Arguably the first superstar director that the public knew from appearance due to his fleeting cameo in nearly all of his 51 films was Alfred Hitchcock. Now whilst everyone knows his films such as Psycho, North by Northwest and The Birds we’re taking a look at those overlooked Hitchcock films which deserve a look some of which are as good as his better known films and we’re starting with ……
Hitchcock was British and had directed a couple of shorts and features but the reason why we list this is that this was the first British ‘talkie film. Starring Ivor Novello in the title role the film focuses on a landlady who suspects that he is the serial killer murdering women in London. Previous films had been silent but this had scripted dialogue for the actors and the director though still very early in his career was already experimenting with technique and here it was the sound where in a scene where the murders are discussed by the landlady chattering away in the kitchen with all her words becoming blurred until the only legible word is ‘Knife’ that is highlighted throughout.
Hitch had moved to Hollywood and had earned his first Oscar nomination for Rebecca (one of several Daphne du Maurier book adaptations he would make throughout his career). Starring Cary Grant & Joan Fontaine it was unusual in that it had Grant cast against type and here his character was suspected of planning the murder of the heiress he has married. One of several standout moments was Grant climbing the stairs with a tray and a glass of milk that was possibly poisoned and intended for his wife. A black & white film Hitch wanted the audience’s attention on that milk and to do that the milk had a light hidden inside it to make it bright and draw the audiences eye.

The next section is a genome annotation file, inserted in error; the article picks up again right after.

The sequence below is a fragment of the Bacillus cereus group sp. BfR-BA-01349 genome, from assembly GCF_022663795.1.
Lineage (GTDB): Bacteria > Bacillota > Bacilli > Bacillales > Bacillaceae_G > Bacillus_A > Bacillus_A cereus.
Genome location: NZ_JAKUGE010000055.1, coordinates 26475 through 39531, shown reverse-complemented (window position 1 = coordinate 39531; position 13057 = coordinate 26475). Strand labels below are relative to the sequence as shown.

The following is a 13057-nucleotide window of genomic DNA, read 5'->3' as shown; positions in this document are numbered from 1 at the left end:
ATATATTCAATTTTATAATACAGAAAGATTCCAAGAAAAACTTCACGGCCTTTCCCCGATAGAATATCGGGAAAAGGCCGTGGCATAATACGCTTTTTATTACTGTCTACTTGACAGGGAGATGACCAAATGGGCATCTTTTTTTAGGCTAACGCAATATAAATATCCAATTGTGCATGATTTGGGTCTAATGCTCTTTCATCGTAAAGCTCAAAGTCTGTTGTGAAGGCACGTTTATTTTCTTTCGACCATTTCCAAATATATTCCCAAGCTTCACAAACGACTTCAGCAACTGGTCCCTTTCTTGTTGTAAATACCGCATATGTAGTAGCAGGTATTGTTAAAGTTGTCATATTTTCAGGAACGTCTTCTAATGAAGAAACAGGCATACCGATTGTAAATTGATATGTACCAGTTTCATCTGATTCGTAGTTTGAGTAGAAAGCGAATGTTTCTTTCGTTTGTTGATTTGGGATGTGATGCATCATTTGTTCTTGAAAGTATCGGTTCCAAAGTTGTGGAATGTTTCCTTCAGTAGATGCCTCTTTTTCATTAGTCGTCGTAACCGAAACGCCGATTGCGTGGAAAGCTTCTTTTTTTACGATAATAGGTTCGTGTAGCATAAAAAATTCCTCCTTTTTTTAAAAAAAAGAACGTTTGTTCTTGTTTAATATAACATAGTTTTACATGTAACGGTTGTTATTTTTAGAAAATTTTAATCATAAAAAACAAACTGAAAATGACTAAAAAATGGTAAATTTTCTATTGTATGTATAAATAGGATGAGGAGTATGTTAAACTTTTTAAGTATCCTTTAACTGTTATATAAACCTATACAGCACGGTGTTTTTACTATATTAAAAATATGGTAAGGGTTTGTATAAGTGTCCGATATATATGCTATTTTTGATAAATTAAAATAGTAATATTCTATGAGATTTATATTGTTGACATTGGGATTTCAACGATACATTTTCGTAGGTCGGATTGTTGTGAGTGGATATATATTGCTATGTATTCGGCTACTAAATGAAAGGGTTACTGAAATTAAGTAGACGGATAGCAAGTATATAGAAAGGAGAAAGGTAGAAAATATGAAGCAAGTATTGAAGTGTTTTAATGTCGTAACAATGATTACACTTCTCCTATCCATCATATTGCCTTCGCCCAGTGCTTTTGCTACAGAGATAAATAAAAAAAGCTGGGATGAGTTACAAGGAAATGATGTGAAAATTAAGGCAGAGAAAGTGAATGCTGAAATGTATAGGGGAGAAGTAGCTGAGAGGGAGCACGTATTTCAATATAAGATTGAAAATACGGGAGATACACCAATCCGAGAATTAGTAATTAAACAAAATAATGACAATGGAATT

Shadow of a Doubt (1943)
Set in small town America the film featured Teresa Wright as the teenage Charlie overjoyed when her favourite Uncle, again called Charlie , comes to visit the family but slowly begins to suspect that he might be the ‘Merry Widow’ killer. This was Hitchcock’s own favourite film above all of those he would helm over his 50+ year career and starred Joseph Cotton as Uncle Charlie who had appeared in a number of films for the director. The story of danger and menace in a small town was one that would be repeated to great effect in David Lynch’s Blue Velvet. One of several great scenes is at a dinner table where Uncle Charlie, his identity as the serial killer, challenges the idea about the unfairness of rich widows squandering the money in their vacuous lives. He puts up an increasingly persuasive argument. But his niece says, ‘Well they’re human aren’t they? And Uncle Charlie breaks the fourth wall, turns directly to us the audience and asks, ‘Are they?’ You’re suddenly colluding with this awful idea and it’s a stroke of brilliance in challenging the moral waters which have been muddied by his justification for the widows being offed.
Based on a stage play this was a feature length experiment for Hitchcock that starred John Dall and Farley Granger as two men attempting to commit the perfect murder by hosting a dinner party having strangled a former classmate and is hidden in the apartment. This was a first for Hitchcock for several reasons. It was his first film in colour but more importantly this was shot as a series of long takes lasting around ten minutes each solely because that’s how long a reel of film lasted before fresh stock had to be used min the camera. By his own admission it was a stunt and in fairness it is very stagey confined as it is to one set but it’s an interesting experiment.